I wish I could tell you what it’s like watching you grow, what it’s like being your mom – raising you. Putting it all in to words is so difficult, I never want you to look back and read my writings and misinterpret them. You are strong in many ways, you see this life through a different lens – a sensitive lens and I love that about you. We need more love in this world and your heart is the place it resides.
I’m watching you learn to face your anxiousness even when you’re uncomfortable. I see you, at your second basketball practice yanking on your jersey. You’ve pulled your socks up 15 times in 10 minutes, stretching them to the point of tearing them. You’ve rubbed your palms together obsessively, tried to shrink yourself and hide inside that jersey. All those ticks and fidgets are coping mechanisms to keep you going, and that’s ok. I see you kid.
I see you, staring at the coach listening considerately, soaking in every word, waiting until the coach yells “GO” for the drill while the others false start and are half way down the court and having to run back to the starting line. I’ve learned that those sensitive traits you carry bear positive qualities. Those qualities that cause you to listen intently, learn with intensity, and proceed with advantage. You haven’t discovered that part of yourself yet, but I have.
I’m watching you conquer your fears with a plan of courage.
Each time you run over for a drink break, and get more and more comfortable with your team, and your coach I’m watching you. You aren’t noticing that throughout the practice you look to me less and less for validation, because each time you throw that ball up you’re discovering that validation in yourself.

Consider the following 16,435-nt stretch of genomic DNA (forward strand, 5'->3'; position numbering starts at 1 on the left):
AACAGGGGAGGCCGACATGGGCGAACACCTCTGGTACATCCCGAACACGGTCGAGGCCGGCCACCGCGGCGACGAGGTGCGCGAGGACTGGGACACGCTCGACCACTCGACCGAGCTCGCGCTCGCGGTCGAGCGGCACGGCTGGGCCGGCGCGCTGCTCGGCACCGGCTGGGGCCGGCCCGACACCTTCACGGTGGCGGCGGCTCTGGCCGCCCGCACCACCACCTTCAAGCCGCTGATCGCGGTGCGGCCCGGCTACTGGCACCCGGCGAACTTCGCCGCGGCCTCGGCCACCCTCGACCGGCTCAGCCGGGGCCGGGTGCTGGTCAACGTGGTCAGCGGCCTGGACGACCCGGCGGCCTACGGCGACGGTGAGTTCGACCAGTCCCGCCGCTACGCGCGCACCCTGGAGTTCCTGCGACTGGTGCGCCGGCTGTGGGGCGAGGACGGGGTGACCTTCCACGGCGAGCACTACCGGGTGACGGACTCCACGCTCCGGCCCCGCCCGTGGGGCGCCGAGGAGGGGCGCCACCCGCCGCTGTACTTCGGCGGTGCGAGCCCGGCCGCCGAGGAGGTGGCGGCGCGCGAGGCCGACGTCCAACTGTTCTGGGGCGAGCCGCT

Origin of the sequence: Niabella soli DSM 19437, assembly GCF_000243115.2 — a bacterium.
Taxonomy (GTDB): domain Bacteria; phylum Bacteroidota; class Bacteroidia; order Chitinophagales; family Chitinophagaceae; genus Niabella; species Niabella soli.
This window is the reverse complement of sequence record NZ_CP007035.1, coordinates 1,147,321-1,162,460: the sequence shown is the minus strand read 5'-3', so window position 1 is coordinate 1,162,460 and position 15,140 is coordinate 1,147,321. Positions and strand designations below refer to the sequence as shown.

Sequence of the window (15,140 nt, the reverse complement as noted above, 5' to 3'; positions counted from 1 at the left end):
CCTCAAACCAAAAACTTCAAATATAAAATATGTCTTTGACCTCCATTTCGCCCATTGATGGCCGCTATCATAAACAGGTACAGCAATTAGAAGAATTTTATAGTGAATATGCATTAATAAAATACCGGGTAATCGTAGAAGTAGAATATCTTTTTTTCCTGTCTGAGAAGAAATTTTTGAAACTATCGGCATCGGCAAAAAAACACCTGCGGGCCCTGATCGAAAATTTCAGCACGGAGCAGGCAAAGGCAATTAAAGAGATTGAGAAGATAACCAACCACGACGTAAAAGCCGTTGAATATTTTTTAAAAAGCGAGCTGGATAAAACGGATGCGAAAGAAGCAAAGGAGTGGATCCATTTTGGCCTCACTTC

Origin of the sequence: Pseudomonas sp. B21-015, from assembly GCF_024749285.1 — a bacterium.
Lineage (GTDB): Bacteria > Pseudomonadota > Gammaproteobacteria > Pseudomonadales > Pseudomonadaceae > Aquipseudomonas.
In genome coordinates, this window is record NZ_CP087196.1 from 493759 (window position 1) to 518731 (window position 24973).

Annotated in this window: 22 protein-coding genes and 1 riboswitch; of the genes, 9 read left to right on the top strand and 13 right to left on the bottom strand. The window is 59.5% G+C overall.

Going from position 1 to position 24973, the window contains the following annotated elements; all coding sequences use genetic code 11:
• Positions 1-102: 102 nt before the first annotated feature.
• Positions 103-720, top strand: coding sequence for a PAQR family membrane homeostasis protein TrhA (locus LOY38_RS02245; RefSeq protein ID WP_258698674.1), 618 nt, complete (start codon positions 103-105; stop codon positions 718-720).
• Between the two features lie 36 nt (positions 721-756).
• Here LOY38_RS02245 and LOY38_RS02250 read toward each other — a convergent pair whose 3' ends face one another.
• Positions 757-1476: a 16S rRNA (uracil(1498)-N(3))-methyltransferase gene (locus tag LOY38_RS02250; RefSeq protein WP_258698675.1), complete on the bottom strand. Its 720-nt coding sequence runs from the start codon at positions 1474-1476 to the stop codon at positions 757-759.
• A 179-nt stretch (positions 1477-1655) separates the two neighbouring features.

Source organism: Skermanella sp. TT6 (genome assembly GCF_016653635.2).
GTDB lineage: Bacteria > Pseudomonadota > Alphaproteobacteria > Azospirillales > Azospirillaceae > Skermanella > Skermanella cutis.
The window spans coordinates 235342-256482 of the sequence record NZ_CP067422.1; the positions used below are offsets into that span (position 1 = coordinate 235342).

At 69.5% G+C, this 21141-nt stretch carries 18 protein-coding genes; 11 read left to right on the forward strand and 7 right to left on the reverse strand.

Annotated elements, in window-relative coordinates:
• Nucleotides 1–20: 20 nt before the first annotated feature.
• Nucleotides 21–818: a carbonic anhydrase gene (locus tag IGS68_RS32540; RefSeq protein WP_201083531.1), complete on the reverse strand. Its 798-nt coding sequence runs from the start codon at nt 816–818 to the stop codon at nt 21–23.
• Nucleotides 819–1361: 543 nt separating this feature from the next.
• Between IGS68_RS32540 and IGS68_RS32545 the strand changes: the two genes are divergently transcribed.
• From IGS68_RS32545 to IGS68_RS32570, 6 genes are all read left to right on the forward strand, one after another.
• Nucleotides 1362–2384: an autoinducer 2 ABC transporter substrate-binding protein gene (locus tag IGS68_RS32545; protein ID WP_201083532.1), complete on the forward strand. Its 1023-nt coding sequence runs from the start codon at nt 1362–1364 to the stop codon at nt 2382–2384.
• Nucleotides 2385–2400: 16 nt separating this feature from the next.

This isn’t just your first year of basketball, it’s your first year of learning that courage comes from within, not from mom & dad giving you pep talks. It’s the first year you jump in the car and say let’s go to practice. It’s the first year you’re believing me when I tell you how great you are. You kid, are believing in yourself and not needing me to comfort you anymore. You are facing those big emotions, that up until this point were holding you hostage. You’re learning yourself and conquering.
I know you seem different than other kids sometimes, and we have learned this together. I know that you’re not the kid that social interactions come easy to. I know you’d be content curled up at home drinking diet Pepsi, wearing your slippers, doing your own thing with no interference from the outside world. I also know that when you told me a few months ago that you wanted to play basketball without me having to ask, we were learning together. You were slaying those big emotions and ready to tuck them away to grow.
You’ve taught me a lot about life. You’ve taught me to reevaluate how I look at myself. When I see you, I see parts of myself. I remember how anxiety shaped my personality. I was unsure how to express it. I rub my eyes when I’m nervous, I shy away from eye contact, when I sit down my one leg bounces a million miles a minute, or when I’m gripping a stranger’s hand for a handshake I have sweat pouring down my back.
You my seven-year old son, taught your thirty-year old mom how to be brave. How to keep pushing through those fears to reach something that you were afraid of before. If I’m telling you to be courageous then I will lead by example, I refuse to stunt your growth because an event might make me uncomfortable. You keep being you kid, because you are one significant human being.